What are defenses to defamation?
There are certain defenses to defamation. For one, truth is an absolute defense, as well as consent. Second, certain statements, defamatory or not, are privileged - these include statements made on the floor of the legislature, statements made by sitting judges, or arguments made by lawyers in court. Furthermore, “opinion” is another defense to defamation in many jurisdictions: statements of opinion (as opposed to fact) are protected (the question then becomes, was the statement opinion or fact?). Moreover, you are allowed to make fair comments on matters of public concern, such as “I believe Barry Bonds took steroids,” which is protected whether the allegation is true or not.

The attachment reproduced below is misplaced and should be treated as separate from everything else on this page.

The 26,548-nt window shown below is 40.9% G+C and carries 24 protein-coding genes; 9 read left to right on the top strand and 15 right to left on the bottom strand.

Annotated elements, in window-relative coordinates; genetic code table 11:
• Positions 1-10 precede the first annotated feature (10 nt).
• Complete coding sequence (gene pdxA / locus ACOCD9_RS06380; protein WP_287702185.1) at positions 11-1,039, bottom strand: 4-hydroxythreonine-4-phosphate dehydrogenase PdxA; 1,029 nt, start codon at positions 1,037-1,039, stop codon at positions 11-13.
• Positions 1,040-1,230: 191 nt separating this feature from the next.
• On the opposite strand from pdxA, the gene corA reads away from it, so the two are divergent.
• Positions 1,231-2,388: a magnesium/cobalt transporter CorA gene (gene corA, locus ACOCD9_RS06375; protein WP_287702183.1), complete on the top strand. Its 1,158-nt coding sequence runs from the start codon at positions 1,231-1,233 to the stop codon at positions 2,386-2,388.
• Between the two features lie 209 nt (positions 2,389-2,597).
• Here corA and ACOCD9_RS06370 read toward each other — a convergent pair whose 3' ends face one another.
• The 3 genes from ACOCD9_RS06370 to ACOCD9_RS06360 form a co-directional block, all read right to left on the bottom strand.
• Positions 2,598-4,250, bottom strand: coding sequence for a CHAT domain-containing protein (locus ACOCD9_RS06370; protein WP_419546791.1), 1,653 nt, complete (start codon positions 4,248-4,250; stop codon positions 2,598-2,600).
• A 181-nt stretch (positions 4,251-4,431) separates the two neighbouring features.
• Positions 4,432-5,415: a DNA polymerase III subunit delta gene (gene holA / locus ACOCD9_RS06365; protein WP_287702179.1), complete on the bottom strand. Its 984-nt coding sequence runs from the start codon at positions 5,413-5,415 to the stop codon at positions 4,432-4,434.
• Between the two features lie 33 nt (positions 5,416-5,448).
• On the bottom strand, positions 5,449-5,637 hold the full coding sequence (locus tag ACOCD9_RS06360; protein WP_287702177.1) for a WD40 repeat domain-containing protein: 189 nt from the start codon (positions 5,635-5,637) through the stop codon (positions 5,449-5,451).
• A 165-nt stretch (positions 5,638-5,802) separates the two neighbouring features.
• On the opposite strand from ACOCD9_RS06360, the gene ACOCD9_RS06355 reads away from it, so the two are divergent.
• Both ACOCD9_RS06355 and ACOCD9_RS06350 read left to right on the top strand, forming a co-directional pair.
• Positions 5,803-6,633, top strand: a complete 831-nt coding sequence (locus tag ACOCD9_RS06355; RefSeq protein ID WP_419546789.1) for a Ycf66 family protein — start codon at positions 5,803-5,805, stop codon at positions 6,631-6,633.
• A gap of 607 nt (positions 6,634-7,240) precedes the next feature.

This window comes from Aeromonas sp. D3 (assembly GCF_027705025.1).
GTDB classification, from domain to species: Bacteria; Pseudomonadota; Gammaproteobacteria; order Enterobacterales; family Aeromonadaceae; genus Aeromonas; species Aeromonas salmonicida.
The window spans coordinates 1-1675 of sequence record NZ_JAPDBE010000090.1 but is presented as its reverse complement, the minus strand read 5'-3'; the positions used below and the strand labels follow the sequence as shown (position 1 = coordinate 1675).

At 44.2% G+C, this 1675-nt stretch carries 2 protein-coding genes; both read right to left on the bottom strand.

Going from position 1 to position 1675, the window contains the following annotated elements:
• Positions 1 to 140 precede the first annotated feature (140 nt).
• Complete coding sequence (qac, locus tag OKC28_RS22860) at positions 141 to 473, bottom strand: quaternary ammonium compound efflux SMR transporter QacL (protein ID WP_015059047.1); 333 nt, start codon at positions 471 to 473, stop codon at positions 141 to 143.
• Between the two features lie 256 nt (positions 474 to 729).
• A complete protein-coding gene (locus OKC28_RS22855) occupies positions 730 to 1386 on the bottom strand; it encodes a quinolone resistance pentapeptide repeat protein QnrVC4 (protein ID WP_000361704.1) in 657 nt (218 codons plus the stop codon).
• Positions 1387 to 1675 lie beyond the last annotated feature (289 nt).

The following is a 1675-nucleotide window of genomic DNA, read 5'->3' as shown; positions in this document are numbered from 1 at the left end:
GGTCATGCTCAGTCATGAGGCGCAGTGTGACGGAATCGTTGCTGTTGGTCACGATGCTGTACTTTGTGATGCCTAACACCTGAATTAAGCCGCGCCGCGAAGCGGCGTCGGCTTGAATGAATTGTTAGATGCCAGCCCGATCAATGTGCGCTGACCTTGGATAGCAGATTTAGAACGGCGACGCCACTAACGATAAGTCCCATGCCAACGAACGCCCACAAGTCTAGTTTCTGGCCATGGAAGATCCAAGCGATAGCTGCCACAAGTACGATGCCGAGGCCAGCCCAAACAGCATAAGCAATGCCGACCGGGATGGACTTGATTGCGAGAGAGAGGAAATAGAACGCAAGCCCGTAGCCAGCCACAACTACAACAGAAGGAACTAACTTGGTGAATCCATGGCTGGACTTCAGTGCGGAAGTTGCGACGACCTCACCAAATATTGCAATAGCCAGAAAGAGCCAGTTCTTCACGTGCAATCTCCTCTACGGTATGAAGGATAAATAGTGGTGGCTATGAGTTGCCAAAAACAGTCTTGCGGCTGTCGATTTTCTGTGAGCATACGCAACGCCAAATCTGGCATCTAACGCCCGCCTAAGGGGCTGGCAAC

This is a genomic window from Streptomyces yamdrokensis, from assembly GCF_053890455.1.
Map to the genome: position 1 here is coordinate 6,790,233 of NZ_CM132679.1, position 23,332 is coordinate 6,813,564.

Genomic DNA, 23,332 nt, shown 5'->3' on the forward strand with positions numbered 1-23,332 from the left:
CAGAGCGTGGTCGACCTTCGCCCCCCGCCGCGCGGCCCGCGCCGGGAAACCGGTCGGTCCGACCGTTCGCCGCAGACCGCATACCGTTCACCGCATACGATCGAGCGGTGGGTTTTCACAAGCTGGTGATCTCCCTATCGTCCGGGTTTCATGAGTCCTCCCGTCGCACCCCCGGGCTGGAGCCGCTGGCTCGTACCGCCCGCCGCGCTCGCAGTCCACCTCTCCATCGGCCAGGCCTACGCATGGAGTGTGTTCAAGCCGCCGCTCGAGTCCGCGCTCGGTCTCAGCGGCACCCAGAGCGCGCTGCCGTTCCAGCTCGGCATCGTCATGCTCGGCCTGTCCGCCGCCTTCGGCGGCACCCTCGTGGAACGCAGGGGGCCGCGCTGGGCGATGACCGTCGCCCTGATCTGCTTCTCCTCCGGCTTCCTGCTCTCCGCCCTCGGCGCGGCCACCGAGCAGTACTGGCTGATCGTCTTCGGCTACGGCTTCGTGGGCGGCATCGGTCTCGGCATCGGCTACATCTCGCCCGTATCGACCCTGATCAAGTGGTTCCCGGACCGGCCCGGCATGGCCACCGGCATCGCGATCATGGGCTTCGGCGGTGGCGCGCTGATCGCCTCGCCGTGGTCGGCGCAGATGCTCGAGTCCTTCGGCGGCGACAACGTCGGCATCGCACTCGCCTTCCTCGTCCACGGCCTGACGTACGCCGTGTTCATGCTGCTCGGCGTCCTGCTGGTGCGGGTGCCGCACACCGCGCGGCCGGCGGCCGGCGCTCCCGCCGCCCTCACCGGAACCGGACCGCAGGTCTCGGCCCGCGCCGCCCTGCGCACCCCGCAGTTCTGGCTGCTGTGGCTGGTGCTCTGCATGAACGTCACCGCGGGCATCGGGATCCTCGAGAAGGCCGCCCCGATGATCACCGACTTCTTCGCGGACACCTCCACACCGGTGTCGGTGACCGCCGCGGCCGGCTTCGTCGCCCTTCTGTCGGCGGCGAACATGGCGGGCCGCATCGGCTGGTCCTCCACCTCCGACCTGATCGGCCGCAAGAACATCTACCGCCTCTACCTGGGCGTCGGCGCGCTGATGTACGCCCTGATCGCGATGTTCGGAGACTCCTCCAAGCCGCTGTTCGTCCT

Finally, if the person being defamed is a public figure, the person being defamed must also prove that the statement was made with actual malice, i.e., the person making the statement not only knew it was false, but made it in reckless disregard of the truth. People considered public figures include any person who receives frequent media attention, or is well-known in a particular area.